Lindsey Graham Advocates Killing First Amendment
April 4, 2011
In response to the idiotic and pointless burning of the Koran by a Florida pastor and the deadly riots that followed, Sen. Lindsey Graham of South Carolina has proposed limiting the First Amendment.
“I wish we could find a way to hold people accountable. Free speech is a great idea, but we’re in a war,” Graham told CBS’ Bob Schieffer on Sunday.
Graham mentioned government censorship of the First Amendment during the Second World War. FDR signed Executive Order 8985 in December of 1941 and established the Office of Censorship. The order gave a legion of bureaucrats “absolute discretion” over the exercise of the First Amendment and the free speech of all Americans.
In the years following FDR’s decree, the government attempted to squelch free speech a number of times for political reasons, most notably in regard to the Pentagon Papers. During Bush Senior’s invasion of Iraq in 1991, the Pentagon revisited wartime censorship and prevented journalists from independently reporting the news. Bush and Reagan tightly controlled the flow of information during the invasions of Panama and Grenada.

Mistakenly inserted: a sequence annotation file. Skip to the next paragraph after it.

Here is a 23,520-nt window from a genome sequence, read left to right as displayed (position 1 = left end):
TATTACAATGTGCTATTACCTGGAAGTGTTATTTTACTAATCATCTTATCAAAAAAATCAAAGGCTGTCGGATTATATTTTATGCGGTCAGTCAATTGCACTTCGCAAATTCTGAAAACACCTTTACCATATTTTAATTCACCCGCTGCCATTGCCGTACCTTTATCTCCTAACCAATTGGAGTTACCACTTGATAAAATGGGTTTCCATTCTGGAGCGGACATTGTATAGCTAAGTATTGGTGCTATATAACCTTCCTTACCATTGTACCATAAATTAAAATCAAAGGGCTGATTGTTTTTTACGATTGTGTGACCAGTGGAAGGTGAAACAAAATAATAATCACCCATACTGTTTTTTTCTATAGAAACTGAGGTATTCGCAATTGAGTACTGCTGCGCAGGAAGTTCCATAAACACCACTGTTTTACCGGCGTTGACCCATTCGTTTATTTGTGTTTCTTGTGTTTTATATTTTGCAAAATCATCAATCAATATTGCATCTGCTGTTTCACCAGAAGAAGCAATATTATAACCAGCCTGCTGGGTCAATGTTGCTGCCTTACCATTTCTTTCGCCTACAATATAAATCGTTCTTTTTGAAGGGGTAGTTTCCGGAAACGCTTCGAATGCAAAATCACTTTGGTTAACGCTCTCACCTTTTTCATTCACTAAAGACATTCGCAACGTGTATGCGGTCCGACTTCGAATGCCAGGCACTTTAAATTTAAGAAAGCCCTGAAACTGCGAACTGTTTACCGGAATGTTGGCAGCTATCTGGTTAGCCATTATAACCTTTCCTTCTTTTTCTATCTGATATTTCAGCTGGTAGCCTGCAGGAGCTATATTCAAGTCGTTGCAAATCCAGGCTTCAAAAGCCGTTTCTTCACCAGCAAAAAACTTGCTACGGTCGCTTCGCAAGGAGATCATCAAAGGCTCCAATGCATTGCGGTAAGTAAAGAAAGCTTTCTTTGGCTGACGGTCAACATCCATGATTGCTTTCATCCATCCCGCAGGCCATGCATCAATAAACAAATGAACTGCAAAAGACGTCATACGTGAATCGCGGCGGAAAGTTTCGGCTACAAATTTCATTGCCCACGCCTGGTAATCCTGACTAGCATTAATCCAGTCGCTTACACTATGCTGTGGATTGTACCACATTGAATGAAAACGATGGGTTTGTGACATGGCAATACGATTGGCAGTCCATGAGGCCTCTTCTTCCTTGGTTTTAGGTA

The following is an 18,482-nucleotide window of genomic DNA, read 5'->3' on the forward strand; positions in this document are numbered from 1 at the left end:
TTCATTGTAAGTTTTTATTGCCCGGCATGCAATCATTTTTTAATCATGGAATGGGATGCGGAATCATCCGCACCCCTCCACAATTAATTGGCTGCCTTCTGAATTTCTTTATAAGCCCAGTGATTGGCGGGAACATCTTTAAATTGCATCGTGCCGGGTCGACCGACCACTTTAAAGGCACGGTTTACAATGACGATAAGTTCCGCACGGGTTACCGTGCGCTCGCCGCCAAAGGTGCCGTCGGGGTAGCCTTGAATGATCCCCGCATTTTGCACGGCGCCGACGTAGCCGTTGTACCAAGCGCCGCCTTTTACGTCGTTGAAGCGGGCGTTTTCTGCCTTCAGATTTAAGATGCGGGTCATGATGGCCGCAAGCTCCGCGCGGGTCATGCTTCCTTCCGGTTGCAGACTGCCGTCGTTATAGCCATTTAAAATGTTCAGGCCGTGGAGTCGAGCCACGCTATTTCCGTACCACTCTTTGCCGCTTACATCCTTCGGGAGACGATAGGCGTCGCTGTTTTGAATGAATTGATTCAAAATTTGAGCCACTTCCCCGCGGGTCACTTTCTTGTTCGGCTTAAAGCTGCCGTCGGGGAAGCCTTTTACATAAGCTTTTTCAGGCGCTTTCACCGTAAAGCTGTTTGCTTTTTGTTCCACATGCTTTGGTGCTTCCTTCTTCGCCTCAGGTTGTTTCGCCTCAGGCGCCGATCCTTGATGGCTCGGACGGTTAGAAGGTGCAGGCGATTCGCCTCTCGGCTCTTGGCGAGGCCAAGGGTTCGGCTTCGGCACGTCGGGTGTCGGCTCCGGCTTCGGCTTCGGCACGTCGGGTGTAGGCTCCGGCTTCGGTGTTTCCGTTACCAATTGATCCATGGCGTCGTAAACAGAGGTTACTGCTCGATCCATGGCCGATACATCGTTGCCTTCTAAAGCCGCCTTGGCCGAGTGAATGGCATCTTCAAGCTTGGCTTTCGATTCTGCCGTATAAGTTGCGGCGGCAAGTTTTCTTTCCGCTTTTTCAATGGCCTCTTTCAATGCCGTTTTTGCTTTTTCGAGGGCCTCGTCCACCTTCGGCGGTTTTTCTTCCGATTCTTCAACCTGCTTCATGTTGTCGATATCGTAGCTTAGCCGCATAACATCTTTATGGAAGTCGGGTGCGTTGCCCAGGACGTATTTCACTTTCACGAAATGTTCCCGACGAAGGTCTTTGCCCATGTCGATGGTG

In 2004, then vice president Dick Cheney outlined what Americans should expect henceforth – a war against shadowy enemies that will last generations.
President Bush went so far as to tell NBC’s Matt Lauer it was possible the war could never be won, while Democrat John Kerry said terror would probably never be done away with, but that it might be reduced to a “nuisance.”
Graham reminded us that our rulers have in mind a forever war not unlike the one envisioned by Joe Haldeman in his Hugo-winning 1976 novel by the same name. It is said Haldeman wrote the science fiction novel in part as an antiwar response to Robert Heinlein’s fascisticStarship Troopers. Haldeman served in Vietnam.
It seems Graham and his neocon fellow travelers are in agreement with Heinlein’s premise in the novel that social responsibility requires being prepared to make individual sacrifice, especially when humanity is engaged in a never-ending “Bug War.” A character in the novel, Colonel Dubois, specifically criticizes the Declaration of Independence as naïve and unrealistic.
According to neocon globalist faction, our once proud heritage of liberty and its reflection in the Bill of Rights has “no contemporary relevance,” as Georgetown University law professorRandy Barnett noted in 2007. “Sure it was fine that persons should be secure in their papers and effects back in the old days when there wasn’t a danger of terrorism and mass murder,” said the professor in regard to the Fourth Amendment. It is “archaic [and] we don’t need it anymore.” Strangely, Mr. Barnett is considered a libertarian.